Also, a MOSFET is not digital either. They are not switches. They are transimpedance amplifiers. In fact, BJTs behave much more like switches than MOSFETs do. FETs can be modeled as a voltage controlled resistor, and a very linear one at 'intermediate' voltages. What you call intermediate is known as the linear region - and MOSFETs have a very wide such region. Much larger than other semiconductors. A FET is about the least-digital switching element you can find.
As the gate voltage gets higher, it loses its linear voltage to Rds behavior, but to get to the point where it is 'on', it must cross that linear region. Your comparator is not going to turn on the MOSFET sharply because it will rapidly close in on the intermediate voltage, just like the op amp it secretly is, and do whatever it needs to to keep the voltage at its inputs the same. It's oscillating near the ideal control point due to being configured to be a comparator, but it WANTS to turn the MOSFET partly on, it wants to make it a resistor, and it is doing a decent job despite being configured for a very different purpose. The true nature and op amp heart of a comparator reveals itself.
Why does it want the FET to be a resistor? Because that is what it needs to do. If the voltage goes above its noninverting terminal, it will turn on the FET until the voltage drops below the inverting terminal, and it will back off. If it could, it would settle on a specific voltage that keeps the FET only turned on enough to keep the voltage at its terminals equal. It can't do that, but it is trying and it is still doing a half-way respectable job of achieving that, even if it is oscillating around the voltage instead of settling on it. It will never turn the FET on quickly, or even all the way, as that would make the panel voltage drop too much. The ATtiny is unable to react fast enough, and so the voltage over and undershoots all over the place, but the comparator is fast and reacts continuously.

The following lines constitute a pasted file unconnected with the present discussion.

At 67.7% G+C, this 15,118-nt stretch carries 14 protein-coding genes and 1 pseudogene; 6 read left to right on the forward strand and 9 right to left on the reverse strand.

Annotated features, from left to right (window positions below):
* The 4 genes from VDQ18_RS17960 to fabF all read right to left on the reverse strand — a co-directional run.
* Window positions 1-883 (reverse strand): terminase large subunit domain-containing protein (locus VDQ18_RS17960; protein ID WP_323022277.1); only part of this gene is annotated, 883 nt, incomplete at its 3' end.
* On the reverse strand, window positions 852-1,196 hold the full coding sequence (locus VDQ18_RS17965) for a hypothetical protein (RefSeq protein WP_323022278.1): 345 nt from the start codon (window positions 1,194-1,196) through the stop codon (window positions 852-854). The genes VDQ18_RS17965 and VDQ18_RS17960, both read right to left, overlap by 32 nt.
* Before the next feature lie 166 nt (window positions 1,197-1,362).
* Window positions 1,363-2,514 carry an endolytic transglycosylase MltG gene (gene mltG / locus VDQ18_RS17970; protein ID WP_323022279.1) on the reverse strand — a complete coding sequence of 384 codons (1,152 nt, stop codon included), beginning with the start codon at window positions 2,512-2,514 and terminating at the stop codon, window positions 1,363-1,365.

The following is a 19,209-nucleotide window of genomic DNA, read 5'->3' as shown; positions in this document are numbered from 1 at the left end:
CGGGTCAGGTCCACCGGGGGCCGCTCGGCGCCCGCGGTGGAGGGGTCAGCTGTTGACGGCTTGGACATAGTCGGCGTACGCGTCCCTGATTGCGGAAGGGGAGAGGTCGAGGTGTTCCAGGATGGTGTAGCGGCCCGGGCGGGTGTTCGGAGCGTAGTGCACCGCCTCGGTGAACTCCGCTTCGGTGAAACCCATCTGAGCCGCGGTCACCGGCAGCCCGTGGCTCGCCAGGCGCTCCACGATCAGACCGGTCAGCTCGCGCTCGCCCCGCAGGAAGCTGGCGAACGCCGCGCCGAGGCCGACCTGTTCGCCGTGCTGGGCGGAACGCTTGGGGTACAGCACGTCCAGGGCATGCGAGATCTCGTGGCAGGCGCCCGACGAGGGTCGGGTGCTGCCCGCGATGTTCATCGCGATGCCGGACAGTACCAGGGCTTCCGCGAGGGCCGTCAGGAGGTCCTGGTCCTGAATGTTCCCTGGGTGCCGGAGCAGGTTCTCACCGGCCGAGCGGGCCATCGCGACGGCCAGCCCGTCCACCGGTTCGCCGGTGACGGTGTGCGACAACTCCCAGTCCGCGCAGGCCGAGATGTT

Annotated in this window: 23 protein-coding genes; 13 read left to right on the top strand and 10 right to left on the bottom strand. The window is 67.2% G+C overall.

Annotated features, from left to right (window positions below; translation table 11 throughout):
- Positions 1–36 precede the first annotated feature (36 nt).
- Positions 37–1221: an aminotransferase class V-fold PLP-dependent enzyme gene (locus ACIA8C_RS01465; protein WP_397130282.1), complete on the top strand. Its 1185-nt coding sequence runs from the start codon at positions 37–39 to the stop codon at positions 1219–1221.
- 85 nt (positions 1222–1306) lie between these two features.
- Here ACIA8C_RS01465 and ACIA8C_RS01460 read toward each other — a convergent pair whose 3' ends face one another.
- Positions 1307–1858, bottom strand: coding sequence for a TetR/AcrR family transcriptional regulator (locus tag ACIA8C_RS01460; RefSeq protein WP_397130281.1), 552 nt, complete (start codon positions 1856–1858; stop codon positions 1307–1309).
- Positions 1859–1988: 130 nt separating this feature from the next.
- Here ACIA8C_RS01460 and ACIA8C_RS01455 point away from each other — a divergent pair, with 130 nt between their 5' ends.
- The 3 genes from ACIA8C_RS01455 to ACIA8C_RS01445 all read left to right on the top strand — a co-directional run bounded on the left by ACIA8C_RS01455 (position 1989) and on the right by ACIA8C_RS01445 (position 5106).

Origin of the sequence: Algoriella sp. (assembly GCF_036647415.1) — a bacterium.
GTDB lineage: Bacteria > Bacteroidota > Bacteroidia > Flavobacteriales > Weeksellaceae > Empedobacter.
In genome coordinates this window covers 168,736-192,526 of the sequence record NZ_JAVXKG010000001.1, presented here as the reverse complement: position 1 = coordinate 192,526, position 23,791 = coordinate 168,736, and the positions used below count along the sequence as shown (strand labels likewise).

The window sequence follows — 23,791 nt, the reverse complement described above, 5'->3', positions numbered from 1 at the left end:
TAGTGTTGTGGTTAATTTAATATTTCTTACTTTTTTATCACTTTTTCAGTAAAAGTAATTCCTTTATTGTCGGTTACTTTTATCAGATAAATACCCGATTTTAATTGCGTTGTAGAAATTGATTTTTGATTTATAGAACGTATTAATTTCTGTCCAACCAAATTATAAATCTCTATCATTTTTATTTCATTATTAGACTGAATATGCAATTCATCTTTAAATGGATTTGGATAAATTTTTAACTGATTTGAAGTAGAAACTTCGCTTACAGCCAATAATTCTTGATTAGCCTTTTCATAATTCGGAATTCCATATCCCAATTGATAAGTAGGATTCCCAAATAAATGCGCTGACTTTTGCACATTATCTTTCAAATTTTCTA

And it's working perfectly. It's tracking the power point you've set for the panel. You've given it a resistor it can control, so it is going vary the resistance of the MOSFET as needed to keep the panel voltage near the set point. What you've built is a somewhat awkward constant power dummy load. It's getting hot because the panel can't deliver the power drawn by the 100Ω resistor, so the MOSFET is being used to dynamically add extra series resistance until a power point is tracked. But it will only add just enough resistance to track that power point, and lower or raise it to constantly consume that amount of power. So it should get hot. Not because anything is wrong, however. The circuit is working, or trying to. If you used a proper op amp, it wouldn't oscillate, and instead keep it at whatever resistance is needed to consume a fixed wattage from the panel.